The idea was as simple as easy to implement: Rather than having an absolute percentage value of whether or not we would support a certain browser – we would allocating a certain percentage of our monthly time as a time box for supporting a specific browser.

For example: We spend about 200 hours working on implementing new features for camping.info. Of those 200 hours we would invest 5% which equals 10h on supporting and testing IE6. Making sure functionality works first and than fixing possible layout bugs. If there are still bugs we would try to fix them in the next month or iteration.

The important lesson learned is that you focus your development and design on the majority of users (which do use modern browsers) and make sure that they get a bug-free web application deployed. For the rest – you set yourself constraints – so as not to spend too much time on what is not central for your business.

How do you decide on what browsers to support and how much time to invest in supporting them? Feel free to post in the comments…

[If you are interested in how we actually test IE6 and IE7 – there is a post over here on our test setup]

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Administration | Testing

Switching from HDD to SSD with Clonezilla without reinstalling Win7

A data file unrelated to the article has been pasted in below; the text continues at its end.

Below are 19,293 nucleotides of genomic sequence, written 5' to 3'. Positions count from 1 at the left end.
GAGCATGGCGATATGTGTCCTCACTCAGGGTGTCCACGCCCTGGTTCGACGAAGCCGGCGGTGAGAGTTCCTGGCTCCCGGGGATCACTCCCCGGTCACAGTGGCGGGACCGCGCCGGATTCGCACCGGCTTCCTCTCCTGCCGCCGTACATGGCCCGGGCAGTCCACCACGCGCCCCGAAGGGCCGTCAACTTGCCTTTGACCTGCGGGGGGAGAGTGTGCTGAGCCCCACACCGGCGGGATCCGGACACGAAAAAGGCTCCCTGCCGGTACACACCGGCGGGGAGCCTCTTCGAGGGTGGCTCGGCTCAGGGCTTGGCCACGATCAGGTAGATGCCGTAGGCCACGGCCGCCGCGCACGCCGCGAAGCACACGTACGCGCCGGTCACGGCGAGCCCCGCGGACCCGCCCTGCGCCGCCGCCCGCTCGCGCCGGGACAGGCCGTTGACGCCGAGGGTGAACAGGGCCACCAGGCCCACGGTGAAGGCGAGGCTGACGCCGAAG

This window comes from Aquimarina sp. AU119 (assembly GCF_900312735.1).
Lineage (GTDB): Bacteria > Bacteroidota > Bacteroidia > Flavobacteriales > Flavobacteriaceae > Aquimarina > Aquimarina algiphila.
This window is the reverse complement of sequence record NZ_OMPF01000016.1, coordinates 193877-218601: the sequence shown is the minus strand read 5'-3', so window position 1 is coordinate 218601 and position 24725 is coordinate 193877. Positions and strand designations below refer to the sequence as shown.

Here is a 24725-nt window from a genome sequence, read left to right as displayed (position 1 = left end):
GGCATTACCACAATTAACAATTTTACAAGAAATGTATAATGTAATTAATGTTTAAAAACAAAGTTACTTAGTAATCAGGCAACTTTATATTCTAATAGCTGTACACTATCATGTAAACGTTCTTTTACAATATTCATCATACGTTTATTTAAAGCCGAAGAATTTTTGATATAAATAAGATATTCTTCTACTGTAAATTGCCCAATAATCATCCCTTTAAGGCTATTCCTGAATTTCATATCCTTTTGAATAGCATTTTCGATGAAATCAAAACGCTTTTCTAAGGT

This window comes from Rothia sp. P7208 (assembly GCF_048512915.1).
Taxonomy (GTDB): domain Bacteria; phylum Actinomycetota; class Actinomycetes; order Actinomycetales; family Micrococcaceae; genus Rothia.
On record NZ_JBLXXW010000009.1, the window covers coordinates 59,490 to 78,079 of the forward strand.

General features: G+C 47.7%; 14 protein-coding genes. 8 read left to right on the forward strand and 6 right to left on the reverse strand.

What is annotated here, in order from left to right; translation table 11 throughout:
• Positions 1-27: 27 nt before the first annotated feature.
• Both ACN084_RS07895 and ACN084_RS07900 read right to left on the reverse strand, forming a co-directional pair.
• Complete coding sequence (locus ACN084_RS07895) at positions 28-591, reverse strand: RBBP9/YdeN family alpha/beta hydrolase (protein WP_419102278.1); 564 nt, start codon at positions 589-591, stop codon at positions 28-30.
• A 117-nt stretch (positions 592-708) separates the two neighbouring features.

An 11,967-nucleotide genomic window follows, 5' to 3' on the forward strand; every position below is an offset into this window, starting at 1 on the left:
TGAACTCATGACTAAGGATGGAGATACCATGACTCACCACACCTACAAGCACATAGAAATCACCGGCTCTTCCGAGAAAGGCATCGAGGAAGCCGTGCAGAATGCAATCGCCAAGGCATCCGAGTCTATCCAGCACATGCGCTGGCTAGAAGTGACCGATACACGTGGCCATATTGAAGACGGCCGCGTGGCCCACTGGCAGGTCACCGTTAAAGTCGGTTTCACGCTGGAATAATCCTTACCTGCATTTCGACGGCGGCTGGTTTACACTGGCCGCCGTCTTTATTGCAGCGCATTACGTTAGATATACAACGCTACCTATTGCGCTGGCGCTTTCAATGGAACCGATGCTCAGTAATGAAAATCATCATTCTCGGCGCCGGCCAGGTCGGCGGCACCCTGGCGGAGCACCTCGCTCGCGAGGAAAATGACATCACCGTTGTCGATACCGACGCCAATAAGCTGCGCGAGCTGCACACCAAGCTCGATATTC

by andrej 13. February 2011 22:10

Solid State Disks (ssd) are all the rage these days. They are fast, use up less energy, are quiter and have become quite affordable. If you don’t want to go through the hassle of reinstalling your operating system (in my case Windows 7) follow this straightforward guide to cloning your current hard drive with the OS and data on it to your new ssd.

Step 1: Buy ssd and External Case

Depending on the kind of cash you are willing to spent there are a variaty of solid state disks, offering different sizes and speeds. The best ssd for you depends on your needs. There are some with faster reading rates, some with faster writing rates and so forth. There are a lot of guides and tipps to help you make your decision.

We have decided to go with this 120GB Vertex 2E 2,5” ssd by OCZ bought for about 250$.

switching from hd to ssd: ocz vertex 2e 2,5" solid state disk

I recommend you to buy an external usb case for your current hard drive, so that you can clone the disk on the fly and later use your “old” hard drive as an external drive. For backups or other data for example. You can get an external 2,5” for about 10 bucks.

Step 2: For Safety – Make a Backup of Important data